Politicking on Twitter: A Potentially Dangerous Game
Thursday, June 16, 2011
Using Twitter is vital for politicians looking to maximize their potential. However, it’s also critical to understand its benefits and limitations before joining.
Social media and online use is increasing rapidly. Although a recent Pew Charitable Trust Poll found that only 13 percent of Americans use Twitter – nearly doubling over the past year –the number is deceiving for politicians, particularly due to that figure being much larger amongst those who are politically active.
Furthermore, the same Pew Trusts survey found that Hispanics are more than twice as likely to use Twitter as Caucasians – which should be of particular interest to those running in Rhode Island’s CD-1 race this year due to a key Hispanic voter base. And Pew Trusts also found that more than two-out-of-five voters in 2010 used social networking sites or Twitter for political purposes – which will more than likely increase drastically in the 2012 election cycle.
Additionally, reporters are increasingly creating stories from the Twitter feeds of politicians. According to a recent University of Texas poll, two-out-of-five journalists are using Twitter as a source for stories – up nearly 10 percent from the year before.
With Twitter use increasing every day; it’s breeding intensified scrutiny from politically astute followers, which is exemplified by the recent saga of a New York congressman. Rep. Anthony Weiner (D-NY) used Twitter effectively throughout the past year to enhance his profile – even positioning it as a partial catalyst in becoming a conversational frontrunner for New York City Mayor in 2013.
What Twitter giveth, it can taketh away
However, over the past several weeks, Rep. Weiner learned a tough lesson – what Twitter giveth, it can taketh away. When a lewd photograph was sent from the Congressman’s Twitter account, he failed to inoculate himself from this incident.
The negative Twitter story remained at the media’s forefront for several days – even before admitting that he had committed wrongdoing. Now, after weeks of stories and an over-the-weekend admission that he sent a pornographic photo to a 17 year-old girl, Rep. Weiner not only has become a staple of late night comedy routines, but faces possible criminal charges and has been called on by several colleagues – Democrat and Republican – to resign from his post.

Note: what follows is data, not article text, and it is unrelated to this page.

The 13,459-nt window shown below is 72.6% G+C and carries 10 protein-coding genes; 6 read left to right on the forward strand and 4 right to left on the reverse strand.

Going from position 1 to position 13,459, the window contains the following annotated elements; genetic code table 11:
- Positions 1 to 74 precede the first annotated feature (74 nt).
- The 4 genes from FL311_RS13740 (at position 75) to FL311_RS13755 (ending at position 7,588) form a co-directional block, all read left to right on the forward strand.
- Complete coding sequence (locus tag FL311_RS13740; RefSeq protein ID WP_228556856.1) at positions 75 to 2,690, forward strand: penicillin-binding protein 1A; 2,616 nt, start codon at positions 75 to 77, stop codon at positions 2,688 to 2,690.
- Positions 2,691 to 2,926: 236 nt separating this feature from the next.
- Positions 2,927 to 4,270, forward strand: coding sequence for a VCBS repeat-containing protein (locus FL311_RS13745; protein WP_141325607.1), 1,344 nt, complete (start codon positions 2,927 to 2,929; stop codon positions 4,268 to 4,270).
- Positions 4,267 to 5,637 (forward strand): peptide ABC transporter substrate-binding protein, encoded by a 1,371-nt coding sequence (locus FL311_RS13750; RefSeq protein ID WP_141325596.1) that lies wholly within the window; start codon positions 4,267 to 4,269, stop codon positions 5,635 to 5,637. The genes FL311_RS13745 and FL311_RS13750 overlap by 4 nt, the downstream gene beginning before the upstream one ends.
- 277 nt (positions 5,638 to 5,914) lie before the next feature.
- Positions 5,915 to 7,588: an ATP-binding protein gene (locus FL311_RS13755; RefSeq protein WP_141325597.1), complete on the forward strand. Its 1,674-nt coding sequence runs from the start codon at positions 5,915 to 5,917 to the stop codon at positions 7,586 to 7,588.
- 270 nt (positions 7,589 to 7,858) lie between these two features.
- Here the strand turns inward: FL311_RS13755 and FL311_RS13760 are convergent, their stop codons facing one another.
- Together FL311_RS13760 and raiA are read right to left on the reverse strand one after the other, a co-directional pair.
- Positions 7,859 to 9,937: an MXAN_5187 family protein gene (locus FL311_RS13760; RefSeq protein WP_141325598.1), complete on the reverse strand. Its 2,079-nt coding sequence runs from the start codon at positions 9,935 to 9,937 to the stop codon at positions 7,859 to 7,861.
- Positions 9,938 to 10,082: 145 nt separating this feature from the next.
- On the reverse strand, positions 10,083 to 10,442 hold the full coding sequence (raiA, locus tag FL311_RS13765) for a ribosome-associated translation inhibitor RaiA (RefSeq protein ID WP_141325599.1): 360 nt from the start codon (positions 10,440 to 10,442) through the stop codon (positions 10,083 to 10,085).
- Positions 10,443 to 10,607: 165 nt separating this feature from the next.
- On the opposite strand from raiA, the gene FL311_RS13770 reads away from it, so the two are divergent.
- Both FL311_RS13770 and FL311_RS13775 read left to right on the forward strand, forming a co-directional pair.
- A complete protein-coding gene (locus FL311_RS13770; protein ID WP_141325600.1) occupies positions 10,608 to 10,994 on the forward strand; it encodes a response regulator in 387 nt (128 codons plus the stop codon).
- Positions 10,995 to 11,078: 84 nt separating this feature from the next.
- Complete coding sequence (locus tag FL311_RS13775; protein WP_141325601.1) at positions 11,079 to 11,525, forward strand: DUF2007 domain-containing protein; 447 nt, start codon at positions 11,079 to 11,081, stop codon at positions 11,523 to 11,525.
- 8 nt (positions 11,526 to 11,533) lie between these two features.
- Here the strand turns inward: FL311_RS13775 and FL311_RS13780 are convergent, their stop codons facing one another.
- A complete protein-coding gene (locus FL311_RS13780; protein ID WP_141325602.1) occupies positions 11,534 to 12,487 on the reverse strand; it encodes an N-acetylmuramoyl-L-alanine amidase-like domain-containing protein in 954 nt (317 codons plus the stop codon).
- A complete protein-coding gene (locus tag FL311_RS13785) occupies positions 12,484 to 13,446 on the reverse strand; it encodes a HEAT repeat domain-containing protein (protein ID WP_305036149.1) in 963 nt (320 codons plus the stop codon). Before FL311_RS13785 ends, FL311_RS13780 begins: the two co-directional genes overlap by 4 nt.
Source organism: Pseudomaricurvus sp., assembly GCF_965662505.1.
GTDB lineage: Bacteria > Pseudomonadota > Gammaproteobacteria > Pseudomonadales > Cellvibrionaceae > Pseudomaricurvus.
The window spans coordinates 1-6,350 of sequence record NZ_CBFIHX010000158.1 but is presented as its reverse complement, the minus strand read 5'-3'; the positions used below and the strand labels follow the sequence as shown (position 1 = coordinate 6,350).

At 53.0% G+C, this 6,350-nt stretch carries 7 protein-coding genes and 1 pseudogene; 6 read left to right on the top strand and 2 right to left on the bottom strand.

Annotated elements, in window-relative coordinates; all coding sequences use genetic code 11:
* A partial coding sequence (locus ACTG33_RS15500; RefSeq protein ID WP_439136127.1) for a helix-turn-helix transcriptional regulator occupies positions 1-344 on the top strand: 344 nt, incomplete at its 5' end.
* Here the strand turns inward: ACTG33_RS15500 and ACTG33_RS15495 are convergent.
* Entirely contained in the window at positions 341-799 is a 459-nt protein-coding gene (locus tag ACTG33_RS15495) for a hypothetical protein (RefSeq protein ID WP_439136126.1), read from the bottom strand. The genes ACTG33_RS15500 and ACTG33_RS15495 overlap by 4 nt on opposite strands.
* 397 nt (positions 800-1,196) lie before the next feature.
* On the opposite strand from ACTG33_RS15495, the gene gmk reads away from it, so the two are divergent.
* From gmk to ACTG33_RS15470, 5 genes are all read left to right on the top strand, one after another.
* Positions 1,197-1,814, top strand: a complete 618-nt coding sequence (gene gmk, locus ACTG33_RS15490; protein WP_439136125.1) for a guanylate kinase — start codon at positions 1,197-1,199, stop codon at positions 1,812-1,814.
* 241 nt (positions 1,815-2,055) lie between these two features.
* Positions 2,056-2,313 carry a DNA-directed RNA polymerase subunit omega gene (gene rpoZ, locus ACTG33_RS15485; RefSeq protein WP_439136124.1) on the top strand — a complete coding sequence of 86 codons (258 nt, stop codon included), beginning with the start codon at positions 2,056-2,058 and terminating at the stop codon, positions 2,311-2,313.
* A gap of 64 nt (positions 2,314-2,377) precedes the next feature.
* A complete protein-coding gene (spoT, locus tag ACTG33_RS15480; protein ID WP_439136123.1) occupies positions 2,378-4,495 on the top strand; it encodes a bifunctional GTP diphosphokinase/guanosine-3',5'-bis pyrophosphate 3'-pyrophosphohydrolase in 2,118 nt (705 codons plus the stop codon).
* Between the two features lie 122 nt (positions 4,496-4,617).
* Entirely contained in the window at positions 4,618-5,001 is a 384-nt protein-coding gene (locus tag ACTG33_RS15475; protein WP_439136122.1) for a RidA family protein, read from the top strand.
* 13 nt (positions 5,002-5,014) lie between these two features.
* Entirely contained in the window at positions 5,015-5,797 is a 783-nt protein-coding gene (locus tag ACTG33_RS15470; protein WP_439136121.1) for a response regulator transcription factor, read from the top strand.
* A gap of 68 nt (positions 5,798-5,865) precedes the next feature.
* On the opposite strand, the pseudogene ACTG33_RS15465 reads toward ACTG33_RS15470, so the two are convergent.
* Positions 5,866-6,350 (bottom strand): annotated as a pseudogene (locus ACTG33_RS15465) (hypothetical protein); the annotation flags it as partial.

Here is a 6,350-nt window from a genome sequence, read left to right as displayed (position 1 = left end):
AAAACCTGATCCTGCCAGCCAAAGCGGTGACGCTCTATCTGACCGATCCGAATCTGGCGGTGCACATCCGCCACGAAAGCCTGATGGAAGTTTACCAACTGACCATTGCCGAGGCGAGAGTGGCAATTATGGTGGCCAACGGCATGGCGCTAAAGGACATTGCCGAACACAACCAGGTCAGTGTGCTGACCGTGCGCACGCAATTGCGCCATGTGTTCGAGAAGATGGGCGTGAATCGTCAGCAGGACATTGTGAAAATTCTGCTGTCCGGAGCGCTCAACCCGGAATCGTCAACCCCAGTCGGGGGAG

This is a tragic story, and one that Rhode Island politicians should take note of – before getting on Twitter and sending messages with a “guns-a-blazing” approach, realize that becoming to enthralled with the world of Tweeting can quickly and aggressively turn into a tragic narrative. And also realize that if used effectively, Twitter can serve as a catalyst for political stardom without the pitfalls.
Avoiding Twitter’s wrath
Not all politicians fall victim to Twitter’s wrath. Several do not Tweet personal messages – many do so only to further their policy initiatives and direct followers to additional information. Tweets often include hyperlinks to press releases, blog posts or articles with more background on their agenda. And when Twitter is used professionally, the politician who owns the account is less apt to controversy.
Many politicians event have a staffer – or a team of staffers – manage their Twitter account so that personal use isn’t an option. In this case, if there is an unfortunate incident, the onus is on the staffer or team in charge of the account. Thus providing an opportunity for the politician who owns the account to have plausible deniability when an incident occurs – making an incident or storyline like that of Rep. Weiner impossible to endure.
Nonetheless, it’s hazardous as a politician to get wrapped up in the personal lure of Tweeting – and much more safe and useful to stick with a professional approach. Like it or not, it’s increasingly key for a politician to have a presence on Twitter. And it is even more imperative that the purpose when joining the Tweet revolution is clear.
In jumping on the social networking site and gearing up for their first Tweet, politicians should make certain that leisure Tweets are kept to a minimum –instead using the communication medium as a platform for followers to hear more about stances on key issues. Otherwise, ending up with a Rep. Weiner-esque narrative could become an Ocean State political reality sooner rather than later.
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Brett Broesder is a former campaign manager for Peter F. Kilmartin’s successful Attorney General run in 2010, and also served as the policy and legislative director for the office of Rhode Island Attorney General. He is currently a public-relations consultant for the Connected Marketing Practice at Hill & Knowlton in New York, NY.